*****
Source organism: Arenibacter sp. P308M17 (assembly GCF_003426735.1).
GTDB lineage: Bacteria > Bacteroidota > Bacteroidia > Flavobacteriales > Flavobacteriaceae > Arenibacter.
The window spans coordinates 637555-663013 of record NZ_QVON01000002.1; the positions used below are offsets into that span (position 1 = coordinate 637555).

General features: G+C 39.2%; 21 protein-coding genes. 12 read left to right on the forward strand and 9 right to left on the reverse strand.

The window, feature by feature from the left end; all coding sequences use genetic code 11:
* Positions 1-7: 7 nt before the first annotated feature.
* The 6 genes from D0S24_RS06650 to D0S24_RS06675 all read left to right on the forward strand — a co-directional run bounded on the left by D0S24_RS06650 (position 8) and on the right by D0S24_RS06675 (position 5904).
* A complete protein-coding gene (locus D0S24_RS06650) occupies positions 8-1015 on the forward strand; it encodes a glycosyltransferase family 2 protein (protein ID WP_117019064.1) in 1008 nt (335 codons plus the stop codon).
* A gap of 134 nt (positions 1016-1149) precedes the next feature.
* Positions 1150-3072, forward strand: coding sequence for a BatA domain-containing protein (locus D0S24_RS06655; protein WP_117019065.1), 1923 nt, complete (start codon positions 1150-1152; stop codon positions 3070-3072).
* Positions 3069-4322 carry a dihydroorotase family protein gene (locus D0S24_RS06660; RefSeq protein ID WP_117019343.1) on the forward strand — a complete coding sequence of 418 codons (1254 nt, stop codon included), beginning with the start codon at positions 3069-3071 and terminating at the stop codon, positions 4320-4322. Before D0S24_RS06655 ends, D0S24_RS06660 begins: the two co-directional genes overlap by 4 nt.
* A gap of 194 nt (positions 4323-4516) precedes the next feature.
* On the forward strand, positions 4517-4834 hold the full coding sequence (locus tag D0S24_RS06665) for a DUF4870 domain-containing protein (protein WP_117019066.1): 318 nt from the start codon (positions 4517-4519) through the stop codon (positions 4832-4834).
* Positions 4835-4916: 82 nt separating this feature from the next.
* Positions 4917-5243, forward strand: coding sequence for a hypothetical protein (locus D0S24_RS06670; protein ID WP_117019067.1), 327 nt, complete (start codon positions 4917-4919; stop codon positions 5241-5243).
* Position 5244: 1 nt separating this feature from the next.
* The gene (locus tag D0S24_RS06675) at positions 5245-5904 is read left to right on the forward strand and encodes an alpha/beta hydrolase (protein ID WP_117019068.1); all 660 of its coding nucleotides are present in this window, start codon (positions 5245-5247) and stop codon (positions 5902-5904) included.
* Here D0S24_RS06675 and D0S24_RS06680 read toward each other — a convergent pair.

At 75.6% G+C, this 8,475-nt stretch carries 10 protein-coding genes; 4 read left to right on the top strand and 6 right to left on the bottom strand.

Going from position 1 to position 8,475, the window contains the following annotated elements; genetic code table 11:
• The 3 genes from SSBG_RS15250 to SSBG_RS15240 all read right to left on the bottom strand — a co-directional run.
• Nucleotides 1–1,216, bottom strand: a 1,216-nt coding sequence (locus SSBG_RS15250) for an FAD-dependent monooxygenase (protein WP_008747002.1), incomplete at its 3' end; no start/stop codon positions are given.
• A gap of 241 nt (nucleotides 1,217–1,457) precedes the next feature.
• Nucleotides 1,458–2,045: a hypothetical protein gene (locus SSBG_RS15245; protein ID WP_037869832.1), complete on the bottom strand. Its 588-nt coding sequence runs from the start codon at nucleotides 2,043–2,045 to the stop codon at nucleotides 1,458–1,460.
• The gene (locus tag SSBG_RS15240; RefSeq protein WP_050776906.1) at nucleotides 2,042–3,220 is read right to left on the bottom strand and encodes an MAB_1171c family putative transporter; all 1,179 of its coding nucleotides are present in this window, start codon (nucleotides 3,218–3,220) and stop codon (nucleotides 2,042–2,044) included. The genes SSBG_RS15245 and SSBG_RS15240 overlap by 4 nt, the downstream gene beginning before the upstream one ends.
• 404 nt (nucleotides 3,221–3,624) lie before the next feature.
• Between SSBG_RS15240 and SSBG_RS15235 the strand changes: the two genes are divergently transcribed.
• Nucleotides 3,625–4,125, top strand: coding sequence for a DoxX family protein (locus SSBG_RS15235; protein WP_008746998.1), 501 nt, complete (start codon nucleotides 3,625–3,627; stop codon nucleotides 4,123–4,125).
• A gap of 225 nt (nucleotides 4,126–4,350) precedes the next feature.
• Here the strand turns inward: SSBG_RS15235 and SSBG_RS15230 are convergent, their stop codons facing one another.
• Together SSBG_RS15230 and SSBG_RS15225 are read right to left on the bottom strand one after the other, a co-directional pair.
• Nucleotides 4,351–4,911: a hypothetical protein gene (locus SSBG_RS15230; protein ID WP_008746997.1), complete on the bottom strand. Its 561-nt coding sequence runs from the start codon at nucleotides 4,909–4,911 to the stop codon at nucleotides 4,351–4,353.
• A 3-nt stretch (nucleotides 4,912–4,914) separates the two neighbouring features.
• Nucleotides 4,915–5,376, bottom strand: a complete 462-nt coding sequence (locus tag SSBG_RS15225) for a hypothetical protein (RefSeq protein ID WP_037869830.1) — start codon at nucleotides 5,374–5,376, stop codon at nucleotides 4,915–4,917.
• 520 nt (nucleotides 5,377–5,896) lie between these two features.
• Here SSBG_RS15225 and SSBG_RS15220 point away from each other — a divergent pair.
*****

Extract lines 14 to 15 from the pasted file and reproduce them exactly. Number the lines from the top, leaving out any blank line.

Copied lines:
* Positions 4835-4916: 82 nt separating this feature from the next.
* Positions 4917-5243, forward strand: coding sequence for a hypothetical protein (locus D0S24_RS06670; protein ID WP_117019067.1), 327 nt, complete (start codon positions 4917-4919; stop codon positions 5241-5243).